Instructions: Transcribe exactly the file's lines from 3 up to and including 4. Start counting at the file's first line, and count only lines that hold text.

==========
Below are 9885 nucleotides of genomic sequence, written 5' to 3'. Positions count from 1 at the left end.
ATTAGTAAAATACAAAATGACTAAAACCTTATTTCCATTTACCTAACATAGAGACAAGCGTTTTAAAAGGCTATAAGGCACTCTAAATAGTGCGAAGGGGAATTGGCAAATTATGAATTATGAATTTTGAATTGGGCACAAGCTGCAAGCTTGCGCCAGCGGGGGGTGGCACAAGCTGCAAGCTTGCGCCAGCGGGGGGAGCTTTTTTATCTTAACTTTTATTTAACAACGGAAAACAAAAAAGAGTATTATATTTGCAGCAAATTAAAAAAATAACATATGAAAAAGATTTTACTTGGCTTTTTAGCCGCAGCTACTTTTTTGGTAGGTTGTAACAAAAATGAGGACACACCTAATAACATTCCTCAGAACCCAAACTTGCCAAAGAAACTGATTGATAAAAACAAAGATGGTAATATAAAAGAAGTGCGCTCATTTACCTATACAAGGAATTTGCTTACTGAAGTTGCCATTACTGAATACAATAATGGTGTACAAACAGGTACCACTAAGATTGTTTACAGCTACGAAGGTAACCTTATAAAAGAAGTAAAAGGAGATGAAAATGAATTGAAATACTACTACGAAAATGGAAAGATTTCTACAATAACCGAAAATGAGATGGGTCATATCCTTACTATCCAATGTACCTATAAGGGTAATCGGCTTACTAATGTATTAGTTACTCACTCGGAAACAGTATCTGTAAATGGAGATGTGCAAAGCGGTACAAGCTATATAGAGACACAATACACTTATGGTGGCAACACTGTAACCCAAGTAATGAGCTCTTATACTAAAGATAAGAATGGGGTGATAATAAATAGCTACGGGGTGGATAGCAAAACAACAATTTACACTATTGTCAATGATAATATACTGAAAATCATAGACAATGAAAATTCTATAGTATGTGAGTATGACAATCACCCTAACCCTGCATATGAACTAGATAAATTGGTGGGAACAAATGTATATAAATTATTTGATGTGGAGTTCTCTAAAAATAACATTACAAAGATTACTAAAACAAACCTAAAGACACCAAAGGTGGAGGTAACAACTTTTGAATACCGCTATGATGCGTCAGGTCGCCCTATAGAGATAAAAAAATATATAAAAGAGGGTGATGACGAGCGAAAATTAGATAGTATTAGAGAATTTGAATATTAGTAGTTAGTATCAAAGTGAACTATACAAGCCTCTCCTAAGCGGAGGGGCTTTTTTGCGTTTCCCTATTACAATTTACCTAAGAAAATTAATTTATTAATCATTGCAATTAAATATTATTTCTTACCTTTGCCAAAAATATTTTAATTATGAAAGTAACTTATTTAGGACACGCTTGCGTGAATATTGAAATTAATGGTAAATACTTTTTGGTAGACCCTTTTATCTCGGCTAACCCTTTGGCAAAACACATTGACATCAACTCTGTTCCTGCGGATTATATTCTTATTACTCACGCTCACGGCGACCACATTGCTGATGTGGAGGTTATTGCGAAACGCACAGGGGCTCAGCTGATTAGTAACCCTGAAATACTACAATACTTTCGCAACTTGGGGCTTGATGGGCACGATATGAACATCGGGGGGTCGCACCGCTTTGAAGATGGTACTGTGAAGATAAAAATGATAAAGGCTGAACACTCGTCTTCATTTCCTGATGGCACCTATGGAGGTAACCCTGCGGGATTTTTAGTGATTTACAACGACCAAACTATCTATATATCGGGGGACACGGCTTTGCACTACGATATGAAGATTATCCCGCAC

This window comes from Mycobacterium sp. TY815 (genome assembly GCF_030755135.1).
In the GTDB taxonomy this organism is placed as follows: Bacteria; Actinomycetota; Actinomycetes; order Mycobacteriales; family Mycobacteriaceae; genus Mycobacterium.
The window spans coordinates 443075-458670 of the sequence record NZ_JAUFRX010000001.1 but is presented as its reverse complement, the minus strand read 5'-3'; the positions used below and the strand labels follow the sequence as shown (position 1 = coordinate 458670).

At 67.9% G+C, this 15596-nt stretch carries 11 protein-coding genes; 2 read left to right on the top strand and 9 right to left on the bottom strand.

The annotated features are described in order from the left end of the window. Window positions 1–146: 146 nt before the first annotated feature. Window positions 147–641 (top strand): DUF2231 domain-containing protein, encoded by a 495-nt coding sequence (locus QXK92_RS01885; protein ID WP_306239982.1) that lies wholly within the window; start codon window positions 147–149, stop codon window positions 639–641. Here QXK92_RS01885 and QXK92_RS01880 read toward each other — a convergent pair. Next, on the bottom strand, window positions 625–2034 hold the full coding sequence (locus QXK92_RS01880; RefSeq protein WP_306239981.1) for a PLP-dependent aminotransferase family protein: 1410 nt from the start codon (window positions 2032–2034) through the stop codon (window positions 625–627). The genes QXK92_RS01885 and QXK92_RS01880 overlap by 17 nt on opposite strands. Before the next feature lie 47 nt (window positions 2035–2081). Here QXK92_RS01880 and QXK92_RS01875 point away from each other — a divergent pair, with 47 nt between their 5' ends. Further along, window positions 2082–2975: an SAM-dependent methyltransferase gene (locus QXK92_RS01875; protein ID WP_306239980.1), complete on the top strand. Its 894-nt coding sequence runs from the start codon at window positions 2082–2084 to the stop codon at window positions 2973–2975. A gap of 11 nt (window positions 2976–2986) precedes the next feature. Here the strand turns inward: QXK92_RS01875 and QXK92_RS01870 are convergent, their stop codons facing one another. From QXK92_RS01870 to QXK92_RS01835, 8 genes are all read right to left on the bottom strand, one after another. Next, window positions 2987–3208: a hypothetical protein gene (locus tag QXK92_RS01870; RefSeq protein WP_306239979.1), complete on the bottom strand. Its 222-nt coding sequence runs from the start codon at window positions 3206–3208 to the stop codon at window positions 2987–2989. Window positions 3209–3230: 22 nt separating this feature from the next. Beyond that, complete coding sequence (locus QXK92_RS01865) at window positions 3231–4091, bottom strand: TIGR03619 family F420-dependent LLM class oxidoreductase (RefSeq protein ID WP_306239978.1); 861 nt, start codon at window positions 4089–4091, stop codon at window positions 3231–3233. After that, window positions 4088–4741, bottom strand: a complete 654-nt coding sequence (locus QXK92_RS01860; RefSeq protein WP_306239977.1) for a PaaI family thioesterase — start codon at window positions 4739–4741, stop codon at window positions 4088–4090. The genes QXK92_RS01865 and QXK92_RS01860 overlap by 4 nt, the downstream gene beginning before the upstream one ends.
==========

This window comes from Mycobacterium sp. TY815 (genome assembly GCF_030755135.1).
In the GTDB taxonomy this organism is placed as follows: Bacteria; Actinomycetota; Actinomycetes; order Mycobacteriales; family Mycobacteriaceae; genus Mycobacterium.